In 1956, Cole also became the first person of color to host his own national network television show, NBC's "Nat King Cole Show." 1965 saw the release of Cole's classic album, Unforgettable, and his untimely passing that year at the age of 47. At the time of his death, it was reported that Capitol Records had sold more than nine million Nat King Cole records. From "Mona Lisa" to "Unforgettable," Nat King Cole's songs are incomparable; it is difficult to contemplate a holiday season without the warmth of Cole's evergreen rendition of "The Christmas Song." Cole's catalog continues to sell in excess of one million albums per year around the world.
In January 2005, Nat King Cole made his first return in 40 years to Billboard's Top 50 with the #41 debut of The World Of Nat King Cole (Capitol/EMI). Cole's last album to reach the Top 50, Unforgettable, peaked at #30 in 1965. In 1991, Natalie Cole's Unforgettable: With Love, featuring her warm virtual duet of "Unforgettable" with her father, topped charts around the world and won the coveted Album Of The Year Grammy Award, introducing Nat King Cole to a new generation of music fans.
For the March 2009 release of Nat King Cole's RE:GENERATIONS (Capitol/EMI), many of the world's most pioneering hip-hop, Latin, reggae and rock musicians, producers and DJs joined together to bring each of their distinct styles to 13 of Cole's outstanding recordings. Evocative of a sleek and stylish metrolounge where music and the visual arts converge, RE:GENERATIONS honors Nat King Cole's continued cultural influence around the planet, 90 years after his birth.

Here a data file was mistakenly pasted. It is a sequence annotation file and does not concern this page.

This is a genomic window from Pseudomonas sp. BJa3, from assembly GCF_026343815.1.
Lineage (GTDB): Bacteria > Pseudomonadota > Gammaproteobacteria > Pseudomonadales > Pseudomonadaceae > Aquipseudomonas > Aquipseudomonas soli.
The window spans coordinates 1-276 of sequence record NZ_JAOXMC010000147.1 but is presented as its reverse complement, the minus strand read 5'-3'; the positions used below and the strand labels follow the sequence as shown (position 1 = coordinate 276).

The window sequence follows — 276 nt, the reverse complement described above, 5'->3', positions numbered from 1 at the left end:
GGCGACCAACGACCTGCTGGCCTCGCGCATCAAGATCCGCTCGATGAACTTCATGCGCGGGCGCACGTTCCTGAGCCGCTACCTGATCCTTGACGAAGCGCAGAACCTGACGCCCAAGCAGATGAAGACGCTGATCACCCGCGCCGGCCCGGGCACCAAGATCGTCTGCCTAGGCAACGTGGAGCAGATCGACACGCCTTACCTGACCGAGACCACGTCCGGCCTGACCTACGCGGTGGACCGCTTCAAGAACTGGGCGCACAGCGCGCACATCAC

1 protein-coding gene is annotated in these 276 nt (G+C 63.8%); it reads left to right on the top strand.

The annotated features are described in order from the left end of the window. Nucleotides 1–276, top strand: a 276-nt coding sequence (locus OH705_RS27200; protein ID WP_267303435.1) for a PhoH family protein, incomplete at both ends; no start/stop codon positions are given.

Interest in Nat King Cole's story continues to grow as younger generations discover his music as well as his role as the quiet catalyst in a host of musical and social movements. The arc of Cole's life is a study in success despite adversity, and the triumph of civility, respect and raw talent in equal measure with political, cultural and business savvy.